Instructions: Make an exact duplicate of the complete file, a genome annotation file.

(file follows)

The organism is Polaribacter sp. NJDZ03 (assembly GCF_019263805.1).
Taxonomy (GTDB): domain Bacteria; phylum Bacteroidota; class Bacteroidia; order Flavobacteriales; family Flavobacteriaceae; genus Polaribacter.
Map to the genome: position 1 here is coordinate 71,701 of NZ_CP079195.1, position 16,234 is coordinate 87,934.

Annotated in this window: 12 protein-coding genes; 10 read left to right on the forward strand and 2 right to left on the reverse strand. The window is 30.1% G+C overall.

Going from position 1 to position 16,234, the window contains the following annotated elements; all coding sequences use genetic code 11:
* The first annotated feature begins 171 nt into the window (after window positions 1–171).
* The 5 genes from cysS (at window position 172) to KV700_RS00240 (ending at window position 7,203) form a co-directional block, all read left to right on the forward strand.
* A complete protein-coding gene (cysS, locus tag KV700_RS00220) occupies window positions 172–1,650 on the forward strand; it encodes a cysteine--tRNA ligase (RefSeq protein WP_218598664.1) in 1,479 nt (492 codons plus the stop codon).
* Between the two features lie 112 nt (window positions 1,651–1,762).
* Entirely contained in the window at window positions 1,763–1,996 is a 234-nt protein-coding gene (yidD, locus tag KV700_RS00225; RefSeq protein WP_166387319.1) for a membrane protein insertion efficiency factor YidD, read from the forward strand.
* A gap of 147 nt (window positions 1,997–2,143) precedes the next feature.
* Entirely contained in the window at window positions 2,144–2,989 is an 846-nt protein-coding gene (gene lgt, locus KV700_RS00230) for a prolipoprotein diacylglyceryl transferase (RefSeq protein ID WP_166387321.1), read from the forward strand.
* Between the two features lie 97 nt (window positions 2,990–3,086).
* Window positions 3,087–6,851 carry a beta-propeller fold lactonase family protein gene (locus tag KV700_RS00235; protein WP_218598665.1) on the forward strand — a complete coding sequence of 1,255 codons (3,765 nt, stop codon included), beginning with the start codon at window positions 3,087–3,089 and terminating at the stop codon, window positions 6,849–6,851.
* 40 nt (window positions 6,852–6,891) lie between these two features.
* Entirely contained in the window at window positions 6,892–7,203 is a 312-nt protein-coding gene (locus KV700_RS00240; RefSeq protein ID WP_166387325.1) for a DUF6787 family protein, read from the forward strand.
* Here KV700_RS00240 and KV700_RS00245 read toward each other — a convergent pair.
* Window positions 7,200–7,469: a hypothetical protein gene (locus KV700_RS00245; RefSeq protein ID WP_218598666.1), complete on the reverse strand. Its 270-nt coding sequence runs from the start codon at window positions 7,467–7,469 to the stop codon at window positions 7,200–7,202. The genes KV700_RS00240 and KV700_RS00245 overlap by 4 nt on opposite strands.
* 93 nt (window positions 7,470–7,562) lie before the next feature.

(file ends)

The organism is Polaribacter sp. NJDZ03 (assembly GCF_019263805.1).
Taxonomy (GTDB): domain Bacteria; phylum Bacteroidota; class Bacteroidia; order Flavobacteriales; family Flavobacteriaceae; genus Polaribacter.
Map to the genome: position 1 here is coordinate 71,701 of NZ_CP079195.1, position 16,234 is coordinate 87,934.

Annotated in this window: 12 protein-coding genes; 10 read left to right on the forward strand and 2 right to left on the reverse strand. The window is 30.1% G+C overall.

Going from position 1 to position 16,234, the window contains the following annotated elements; all coding sequences use genetic code 11:
* The first annotated feature begins 171 nt into the window (after window positions 1–171).
* The 5 genes from cysS (at window position 172) to KV700_RS00240 (ending at window position 7,203) form a co-directional block, all read left to right on the forward strand.
* A complete protein-coding gene (cysS, locus tag KV700_RS00220) occupies window positions 172–1,650 on the forward strand; it encodes a cysteine--tRNA ligase (RefSeq protein WP_218598664.1) in 1,479 nt (492 codons plus the stop codon).
* Between the two features lie 112 nt (window positions 1,651–1,762).
* Entirely contained in the window at window positions 1,763–1,996 is a 234-nt protein-coding gene (yidD, locus tag KV700_RS00225; RefSeq protein WP_166387319.1) for a membrane protein insertion efficiency factor YidD, read from the forward strand.
* A gap of 147 nt (window positions 1,997–2,143) precedes the next feature.
* Entirely contained in the window at window positions 2,144–2,989 is an 846-nt protein-coding gene (gene lgt, locus KV700_RS00230) for a prolipoprotein diacylglyceryl transferase (RefSeq protein ID WP_166387321.1), read from the forward strand.
* Between the two features lie 97 nt (window positions 2,990–3,086).
* Window positions 3,087–6,851 carry a beta-propeller fold lactonase family protein gene (locus tag KV700_RS00235; protein WP_218598665.1) on the forward strand — a complete coding sequence of 1,255 codons (3,765 nt, stop codon included), beginning with the start codon at window positions 3,087–3,089 and terminating at the stop codon, window positions 6,849–6,851.
* 40 nt (window positions 6,852–6,891) lie between these two features.
* Entirely contained in the window at window positions 6,892–7,203 is a 312-nt protein-coding gene (locus KV700_RS00240; RefSeq protein ID WP_166387325.1) for a DUF6787 family protein, read from the forward strand.
* Here KV700_RS00240 and KV700_RS00245 read toward each other — a convergent pair.
* Window positions 7,200–7,469: a hypothetical protein gene (locus KV700_RS00245; RefSeq protein ID WP_218598666.1), complete on the reverse strand. Its 270-nt coding sequence runs from the start codon at window positions 7,467–7,469 to the stop codon at window positions 7,200–7,202. The genes KV700_RS00240 and KV700_RS00245 overlap by 4 nt on opposite strands.
* 93 nt (window positions 7,470–7,562) lie before the next feature.